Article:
What Is Light Pollution?

Medically Reviewed by Carol DerSarkissian, MD on November 11, 2021
4 min read

Light pollution is when artificial light (usually from outside) is excessive, unnecessary, or obtrusive. Lights at homes and businesses, streetlamps, neon signs, and billboards are among the things that cause it.

While artificial light helps people stay productive after dark, light pollution can have harmful effects on humans, wildlife, the environment, and the economy.

There are several forms of light pollution:

Sky glow. This is the bright halo you see above a city at night. This happens when water droplets and other particles in the air scatter the light around.

Light trespass. This happens when light from a floodlight or streetlamp spills over into another area where it's not wanted or needed.

Glare. This is light that gets into your eyes and causes discomfort.

Over-illumination. This is the use of light where it's not needed, such as lights left on overnight in an empty office building.

You need darkness to live a healthy life. Before the invention of artificial light, humans were adjusted to a natural 12 hours of daylight and 12 hours of darkness.

This cycle is part of your circadian rhythm, your body’s internal "clock" that helps you fall asleep at night and wake up in the morning. Manmade light at night disrupts it.

Circadian rhythm disruptions may lead to problems like:

Too much light at night can also hinder your body’s production of melatonin. Melatonin is a hormone that helps regulate sleep patterns. Too little melatonin has been linked to:

One study found a link between lower levels of melatonin in the developed world and rising rates of breast cancer. Another showed that women living in communities that are brightly lit at night had a 73% higher chance of getting breast cancer than those from areas with little outdoor lighting. But that same study found that light pollution had no effect on the risk of lung cancer. We need much more research into this.

Light pollution also affects animals, especially species that are most active at night. Artificial light can interfere with migration, hunting, feeding, and reproduction. It gives nocturnal animals less time to find food, shelter, and mates. And it helps predators to see prey animals around the clock.

Think about sea turtles, for example. Newborn sea turtles' instincts tell them to move from their nests to the brightest source of light. That's because, in the natural world, starlight reflected on the ocean is the brightest thing on the beach. But when baby sea turtles see artificial light from coastal cities, they crawl toward land instead. There, they die of dehydration or become prey for other animals. Hundreds of thousands of turtle hatchlings die each year in Florida alone.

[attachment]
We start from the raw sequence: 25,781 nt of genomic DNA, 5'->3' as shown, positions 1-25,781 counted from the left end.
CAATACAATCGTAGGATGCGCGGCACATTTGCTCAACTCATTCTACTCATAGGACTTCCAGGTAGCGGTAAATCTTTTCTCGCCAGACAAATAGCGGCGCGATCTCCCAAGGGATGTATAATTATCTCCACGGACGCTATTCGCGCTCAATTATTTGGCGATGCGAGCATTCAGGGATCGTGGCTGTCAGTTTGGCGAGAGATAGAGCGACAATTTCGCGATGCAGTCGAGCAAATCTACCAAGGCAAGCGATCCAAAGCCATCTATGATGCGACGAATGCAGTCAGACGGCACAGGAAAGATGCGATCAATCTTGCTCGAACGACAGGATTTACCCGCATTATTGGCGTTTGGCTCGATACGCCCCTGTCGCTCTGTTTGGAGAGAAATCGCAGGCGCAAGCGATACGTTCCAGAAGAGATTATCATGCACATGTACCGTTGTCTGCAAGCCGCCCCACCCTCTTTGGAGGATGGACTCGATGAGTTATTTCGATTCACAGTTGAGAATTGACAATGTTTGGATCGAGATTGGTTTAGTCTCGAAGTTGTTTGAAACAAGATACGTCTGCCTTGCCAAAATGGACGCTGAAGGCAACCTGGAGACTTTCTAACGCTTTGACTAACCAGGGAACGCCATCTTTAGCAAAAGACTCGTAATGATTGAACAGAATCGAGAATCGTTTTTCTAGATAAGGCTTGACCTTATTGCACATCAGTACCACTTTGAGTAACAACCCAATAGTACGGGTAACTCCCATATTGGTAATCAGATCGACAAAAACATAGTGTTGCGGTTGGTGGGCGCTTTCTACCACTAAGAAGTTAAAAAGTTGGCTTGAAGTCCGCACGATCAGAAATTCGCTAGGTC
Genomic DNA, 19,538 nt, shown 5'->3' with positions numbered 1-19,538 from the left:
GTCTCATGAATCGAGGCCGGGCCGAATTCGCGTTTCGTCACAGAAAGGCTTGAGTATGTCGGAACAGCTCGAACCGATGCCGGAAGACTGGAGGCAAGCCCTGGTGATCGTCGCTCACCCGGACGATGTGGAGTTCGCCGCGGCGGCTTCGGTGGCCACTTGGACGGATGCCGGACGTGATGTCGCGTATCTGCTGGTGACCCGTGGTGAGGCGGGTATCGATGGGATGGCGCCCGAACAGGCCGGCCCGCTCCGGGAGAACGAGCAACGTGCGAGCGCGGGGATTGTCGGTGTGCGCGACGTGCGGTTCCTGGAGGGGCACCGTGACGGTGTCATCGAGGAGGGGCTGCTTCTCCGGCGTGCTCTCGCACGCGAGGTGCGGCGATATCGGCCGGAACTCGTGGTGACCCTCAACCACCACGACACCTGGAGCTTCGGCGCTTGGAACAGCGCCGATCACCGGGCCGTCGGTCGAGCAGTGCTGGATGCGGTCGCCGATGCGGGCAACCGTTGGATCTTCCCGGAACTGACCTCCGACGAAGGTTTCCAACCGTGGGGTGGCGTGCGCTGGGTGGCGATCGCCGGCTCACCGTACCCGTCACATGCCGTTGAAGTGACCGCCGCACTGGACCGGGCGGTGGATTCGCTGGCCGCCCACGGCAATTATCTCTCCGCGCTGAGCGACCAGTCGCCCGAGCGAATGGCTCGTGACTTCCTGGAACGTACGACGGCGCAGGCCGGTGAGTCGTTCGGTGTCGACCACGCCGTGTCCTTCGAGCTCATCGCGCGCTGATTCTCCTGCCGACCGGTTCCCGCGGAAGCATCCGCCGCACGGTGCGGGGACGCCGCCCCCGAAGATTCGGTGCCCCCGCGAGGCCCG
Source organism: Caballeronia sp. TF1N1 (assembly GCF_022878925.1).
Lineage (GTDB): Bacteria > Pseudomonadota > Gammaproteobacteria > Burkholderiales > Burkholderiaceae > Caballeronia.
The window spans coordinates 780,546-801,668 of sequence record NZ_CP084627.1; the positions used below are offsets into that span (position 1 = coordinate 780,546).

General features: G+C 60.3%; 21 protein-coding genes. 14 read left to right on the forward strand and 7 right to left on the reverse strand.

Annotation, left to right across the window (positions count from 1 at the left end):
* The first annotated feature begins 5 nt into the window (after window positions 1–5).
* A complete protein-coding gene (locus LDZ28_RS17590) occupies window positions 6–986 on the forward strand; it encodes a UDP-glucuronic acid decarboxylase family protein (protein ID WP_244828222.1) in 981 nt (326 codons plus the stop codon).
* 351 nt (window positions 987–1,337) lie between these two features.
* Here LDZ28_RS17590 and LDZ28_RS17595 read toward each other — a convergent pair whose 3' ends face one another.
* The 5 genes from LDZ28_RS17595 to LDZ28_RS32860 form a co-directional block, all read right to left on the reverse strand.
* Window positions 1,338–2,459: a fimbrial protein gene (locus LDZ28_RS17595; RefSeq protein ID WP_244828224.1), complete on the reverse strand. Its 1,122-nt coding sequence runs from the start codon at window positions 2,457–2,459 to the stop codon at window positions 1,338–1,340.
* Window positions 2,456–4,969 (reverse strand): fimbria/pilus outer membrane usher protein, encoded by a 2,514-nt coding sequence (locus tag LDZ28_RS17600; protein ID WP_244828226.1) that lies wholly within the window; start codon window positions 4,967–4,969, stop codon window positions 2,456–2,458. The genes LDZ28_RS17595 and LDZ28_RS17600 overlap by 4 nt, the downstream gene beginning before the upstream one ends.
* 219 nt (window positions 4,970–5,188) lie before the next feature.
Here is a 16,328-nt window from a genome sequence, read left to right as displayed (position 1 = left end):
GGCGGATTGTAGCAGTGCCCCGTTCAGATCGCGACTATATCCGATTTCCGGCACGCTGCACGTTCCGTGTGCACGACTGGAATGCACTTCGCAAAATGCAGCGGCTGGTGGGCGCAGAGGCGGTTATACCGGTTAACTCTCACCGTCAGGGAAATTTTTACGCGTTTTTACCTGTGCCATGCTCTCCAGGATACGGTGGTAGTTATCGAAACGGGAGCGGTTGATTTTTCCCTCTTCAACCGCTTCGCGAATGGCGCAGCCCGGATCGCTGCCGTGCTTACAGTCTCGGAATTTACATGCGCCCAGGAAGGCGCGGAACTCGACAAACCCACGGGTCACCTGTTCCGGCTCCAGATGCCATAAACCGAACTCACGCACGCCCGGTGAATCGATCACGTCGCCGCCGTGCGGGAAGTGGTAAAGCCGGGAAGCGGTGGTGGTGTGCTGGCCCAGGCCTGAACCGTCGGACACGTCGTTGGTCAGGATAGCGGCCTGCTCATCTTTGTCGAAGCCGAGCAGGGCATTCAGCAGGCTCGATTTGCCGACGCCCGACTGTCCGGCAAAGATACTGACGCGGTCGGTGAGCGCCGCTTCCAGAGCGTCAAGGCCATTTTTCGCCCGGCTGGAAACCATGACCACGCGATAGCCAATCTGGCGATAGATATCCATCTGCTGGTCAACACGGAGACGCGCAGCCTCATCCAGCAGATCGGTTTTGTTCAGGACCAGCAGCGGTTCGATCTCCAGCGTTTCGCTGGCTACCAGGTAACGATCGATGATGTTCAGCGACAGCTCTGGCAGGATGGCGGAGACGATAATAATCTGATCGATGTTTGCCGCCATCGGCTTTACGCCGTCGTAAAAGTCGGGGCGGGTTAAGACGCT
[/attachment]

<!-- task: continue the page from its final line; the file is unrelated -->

Light pollution has led to a lower lightning bug population, the deaths of many birds that become confused during migration, and habitat loss for many species. It may also increase the risk of algae blooms in bodies of water, which can harm fish and aquatic ecosystems.

In addition, unnecessary light contributes to air pollution. First of all, it wastes energy. Power plants that are mostly fueled by coal put tons of carbon dioxide pollution into the atmosphere every year. By some estimates, reversing light pollution would equal removing 9.5 million cars from the roads, in terms of air quality.

Further, nighttime light in urban areas appears to interfere with a compound called nitrate radical that naturally cleanses air of pollutants when it's dark.

Light pollution also has an economic effect. In the United States, we spend billions of dollars each year to light roads, stores, offices, and other areas. But much of this money goes to waste because many of these lights are badly designed. Often, light shines up into the sky instead of toward the ground, where we need it.

The International Dark-Sky Association estimates that about a third of all lighting is wasted. This amount of light costs about $2.2 billion a year.

The best way to fix light pollution is to turn on lights only when you truly need them, and avoid overly bright lighting. Use shields on outdoor fixtures to keep light out of the sky and direct it where it's needed.

Other ways to lessen light pollution include:

  • Use dimmers, motion sensors, and timers.
  • Use LEDs and compact fluorescent bulbs to save energy, but only the warm-colored ones.
  • Avoid using lights with blue tones at night. This worsens glare and sky glow, may harm your vision, and could make driving unsafe.